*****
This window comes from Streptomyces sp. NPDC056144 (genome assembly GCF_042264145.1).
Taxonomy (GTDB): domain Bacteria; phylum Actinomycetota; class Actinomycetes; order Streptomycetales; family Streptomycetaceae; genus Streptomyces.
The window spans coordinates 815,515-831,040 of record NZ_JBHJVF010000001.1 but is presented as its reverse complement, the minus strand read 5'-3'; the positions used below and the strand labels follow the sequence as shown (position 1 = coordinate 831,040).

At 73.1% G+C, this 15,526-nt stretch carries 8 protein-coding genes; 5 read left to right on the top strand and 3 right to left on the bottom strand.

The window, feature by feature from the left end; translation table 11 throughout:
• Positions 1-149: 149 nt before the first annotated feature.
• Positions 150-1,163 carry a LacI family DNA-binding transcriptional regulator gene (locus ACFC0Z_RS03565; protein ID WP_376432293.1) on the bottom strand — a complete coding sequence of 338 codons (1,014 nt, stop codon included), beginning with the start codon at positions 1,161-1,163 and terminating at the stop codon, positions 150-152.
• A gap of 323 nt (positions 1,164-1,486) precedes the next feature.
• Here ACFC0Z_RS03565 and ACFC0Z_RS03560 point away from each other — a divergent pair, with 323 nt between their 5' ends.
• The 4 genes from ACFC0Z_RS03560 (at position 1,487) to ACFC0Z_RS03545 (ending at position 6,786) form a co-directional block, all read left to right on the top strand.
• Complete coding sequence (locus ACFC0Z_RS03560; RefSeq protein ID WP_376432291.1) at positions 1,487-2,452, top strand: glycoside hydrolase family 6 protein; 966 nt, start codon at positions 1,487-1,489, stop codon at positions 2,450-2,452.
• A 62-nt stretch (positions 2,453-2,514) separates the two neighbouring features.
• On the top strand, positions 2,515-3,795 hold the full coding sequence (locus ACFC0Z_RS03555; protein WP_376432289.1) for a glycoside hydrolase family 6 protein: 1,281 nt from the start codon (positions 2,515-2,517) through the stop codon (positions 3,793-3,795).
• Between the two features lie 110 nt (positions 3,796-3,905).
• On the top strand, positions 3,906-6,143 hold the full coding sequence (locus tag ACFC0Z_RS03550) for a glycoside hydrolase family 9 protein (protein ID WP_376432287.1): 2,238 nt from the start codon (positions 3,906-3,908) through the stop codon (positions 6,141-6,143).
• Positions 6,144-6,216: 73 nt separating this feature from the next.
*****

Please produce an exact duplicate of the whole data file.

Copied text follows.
This window comes from Streptomyces sp. NPDC056144 (genome assembly GCF_042264145.1).
Taxonomy (GTDB): domain Bacteria; phylum Actinomycetota; class Actinomycetes; order Streptomycetales; family Streptomycetaceae; genus Streptomyces.
The window spans coordinates 815,515-831,040 of record NZ_JBHJVF010000001.1 but is presented as its reverse complement, the minus strand read 5'-3'; the positions used below and the strand labels follow the sequence as shown (position 1 = coordinate 831,040).

At 73.1% G+C, this 15,526-nt stretch carries 8 protein-coding genes; 5 read left to right on the top strand and 3 right to left on the bottom strand.

The window, feature by feature from the left end; translation table 11 throughout:
• Positions 1-149: 149 nt before the first annotated feature.
• Positions 150-1,163 carry a LacI family DNA-binding transcriptional regulator gene (locus ACFC0Z_RS03565; protein ID WP_376432293.1) on the bottom strand — a complete coding sequence of 338 codons (1,014 nt, stop codon included), beginning with the start codon at positions 1,161-1,163 and terminating at the stop codon, positions 150-152.
• A gap of 323 nt (positions 1,164-1,486) precedes the next feature.
• Here ACFC0Z_RS03565 and ACFC0Z_RS03560 point away from each other — a divergent pair, with 323 nt between their 5' ends.
• The 4 genes from ACFC0Z_RS03560 (at position 1,487) to ACFC0Z_RS03545 (ending at position 6,786) form a co-directional block, all read left to right on the top strand.
• Complete coding sequence (locus ACFC0Z_RS03560; RefSeq protein ID WP_376432291.1) at positions 1,487-2,452, top strand: glycoside hydrolase family 6 protein; 966 nt, start codon at positions 1,487-1,489, stop codon at positions 2,450-2,452.
• A 62-nt stretch (positions 2,453-2,514) separates the two neighbouring features.
• On the top strand, positions 2,515-3,795 hold the full coding sequence (locus ACFC0Z_RS03555; protein WP_376432289.1) for a glycoside hydrolase family 6 protein: 1,281 nt from the start codon (positions 2,515-2,517) through the stop codon (positions 3,793-3,795).
• Between the two features lie 110 nt (positions 3,796-3,905).
• On the top strand, positions 3,906-6,143 hold the full coding sequence (locus tag ACFC0Z_RS03550) for a glycoside hydrolase family 9 protein (protein ID WP_376432287.1): 2,238 nt from the start codon (positions 3,906-3,908) through the stop codon (positions 6,141-6,143).
• Positions 6,144-6,216: 73 nt separating this feature from the next.